As part of what it says is a “new approach” to liquified natural gas development (LNG), the BC government declared it is overhauling the policy framework for future projects, Premier John Horgan announced today.
However, he emphasized that this doesn’t mean an LNG project is automatically going ahead at this point in time.
Instead, the government said that today’s announcement “has clarified the fiscal framework” that LNG proponents will face should they decide to proceed.
“I want to make it abundantly clear to British Columbians that this is a different approach from the previous government,”said Horgan. “I believe it’s important that British Columbians understand that these are very challenging issues.”
The potential opportunity is “extraordinary,” but potential risks are “significant,” he added.
“This new approach is one that I believe British Columbians want to see from their government.”
Horgan said that following the 2017 election, he asked the Ministries of Energy, Environment, and Finance to develop a realistic approach to LNG that could work with BC’s climate action plan, fit with BC’s commitment to reconciliation with Indigenous Peoples, establish cost competitive conditions for the industry, and “maximize” financial benefits to BC. through investment, job creation, and government revenues.
“Our new approach welcomes investment that puts our province’s people and future first, and rejects the old ways of resource development at any cost,” Horgan said. “Our obligation is to the people who call British Columbia home, and our job is to get the best deal for them and the generations that follow.”
The government laid out four conditions for LNG development, saying that any proposals must:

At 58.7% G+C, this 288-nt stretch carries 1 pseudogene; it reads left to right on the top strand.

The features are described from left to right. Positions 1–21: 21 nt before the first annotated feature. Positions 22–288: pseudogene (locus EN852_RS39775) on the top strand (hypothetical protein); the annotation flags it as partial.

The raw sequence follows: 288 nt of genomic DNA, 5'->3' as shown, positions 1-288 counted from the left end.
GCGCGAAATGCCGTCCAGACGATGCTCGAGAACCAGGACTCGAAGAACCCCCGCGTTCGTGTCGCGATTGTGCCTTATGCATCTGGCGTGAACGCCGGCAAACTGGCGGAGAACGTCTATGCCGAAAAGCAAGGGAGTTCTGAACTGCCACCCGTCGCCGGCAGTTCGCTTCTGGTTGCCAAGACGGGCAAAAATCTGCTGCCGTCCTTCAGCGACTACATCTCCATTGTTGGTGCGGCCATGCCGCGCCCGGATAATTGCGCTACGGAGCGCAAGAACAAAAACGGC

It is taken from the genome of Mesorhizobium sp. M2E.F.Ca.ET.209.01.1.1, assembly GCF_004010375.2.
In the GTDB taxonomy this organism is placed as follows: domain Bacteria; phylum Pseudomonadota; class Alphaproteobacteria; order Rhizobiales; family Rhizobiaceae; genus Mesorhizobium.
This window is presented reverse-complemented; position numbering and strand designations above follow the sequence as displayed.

These four conditions form the basis for government’s discussions with LNG Canada( a joint venture of Shell Canada, PetroChina, KOGAS, and Mitsubishi), which is moving toward a final investment decision on a project that, if approved, would be the largest private-sector investment in BC history, according to Horgan.
The LNG Canada investment would see the construction of a natural gas pipeline from northeast BC to Kitimat, where a new terminal would process and ship LNG to Asian markets. It’s also expected to create up to 10,000 construction jobs and 950 full-time jobs in northern BC.
“No premier or government can dismiss this kind of critical economic opportunity for the people of British Columbia,” said Horgan. “But neither will we turn our back on our commitment to climate targets, or our path to reconciliation with Indigenous peoples.”
The new framework, to which LNG Canada will be subject, provides:
It’s estimated that the project would generate $22 billion in direct government revenue over the next 40 years.
The government said LNG Canada is preparing to move towards its final investment decision as it meets with partners next week. A final investment decision on the project is expected this year.
More to come….